David Bourget (Western Ontario)
David Chalmers (ANU, NYU)
Rafael De Clercq
Jack Alan Reynolds
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British Journal for the Philosophy of Science 56 (3):559-577 (2005)
The four tenets of the Strong Program are compatible with a scientific realism founded on an externalist epistemology. Such an epistemology allows that appropriate norms of rationality may differ from time to time, and from community to community, and thereby enables the realist to embrace strong forms of the ‘symmetry principle’. It also suggests a fruitful collaborative research program in externalist social epistemology. Some of what the Edinburgh School says about truth can also be accepted. But the realist should reject the School's argument for the claim that there is no distinction between being rational and being locally accepted as rational, which seems to rest on a kind of epistemological internalism. Introducing the Strong Program Realism and the four tenets A stronger reading of symmetry Conflict and cooperation A note on discovery and justification Relativism and realism Truth Points of contention: the restriction of explanatory contrasts Points of contention: standards of rationality.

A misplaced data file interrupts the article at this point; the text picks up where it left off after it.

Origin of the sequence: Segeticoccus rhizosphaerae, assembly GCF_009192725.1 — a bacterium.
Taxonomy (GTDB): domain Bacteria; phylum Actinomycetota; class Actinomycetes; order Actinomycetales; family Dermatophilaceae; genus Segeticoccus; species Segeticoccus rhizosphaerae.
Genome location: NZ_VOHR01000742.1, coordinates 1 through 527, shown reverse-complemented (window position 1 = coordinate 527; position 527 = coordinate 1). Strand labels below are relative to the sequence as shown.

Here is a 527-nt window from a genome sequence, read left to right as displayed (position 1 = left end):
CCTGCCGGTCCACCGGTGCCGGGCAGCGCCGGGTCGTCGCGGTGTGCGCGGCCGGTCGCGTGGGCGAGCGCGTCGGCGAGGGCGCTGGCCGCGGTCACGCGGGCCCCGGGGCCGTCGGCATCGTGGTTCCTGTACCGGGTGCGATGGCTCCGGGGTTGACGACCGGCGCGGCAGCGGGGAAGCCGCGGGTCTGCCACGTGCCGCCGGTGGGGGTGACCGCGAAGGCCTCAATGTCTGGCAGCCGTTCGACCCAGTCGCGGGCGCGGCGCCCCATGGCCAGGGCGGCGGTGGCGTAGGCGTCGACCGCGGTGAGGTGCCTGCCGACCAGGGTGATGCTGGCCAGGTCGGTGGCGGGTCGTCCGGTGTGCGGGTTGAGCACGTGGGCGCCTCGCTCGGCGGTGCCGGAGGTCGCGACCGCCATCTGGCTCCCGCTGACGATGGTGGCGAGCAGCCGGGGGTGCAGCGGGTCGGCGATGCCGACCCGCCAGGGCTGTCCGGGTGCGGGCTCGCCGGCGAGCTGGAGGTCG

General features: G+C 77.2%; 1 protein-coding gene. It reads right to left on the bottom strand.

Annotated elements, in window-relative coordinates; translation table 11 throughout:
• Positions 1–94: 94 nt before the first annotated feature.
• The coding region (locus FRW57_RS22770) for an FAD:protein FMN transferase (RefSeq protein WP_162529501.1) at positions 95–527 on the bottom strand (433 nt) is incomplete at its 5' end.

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N. Tosh (2006). Science, Truth and History, Part II. Metaphysical Bolt-Holds for the Sociology of Scientific Knowlege? Studies in History and Philosophy of Science 38 (1):185-209.
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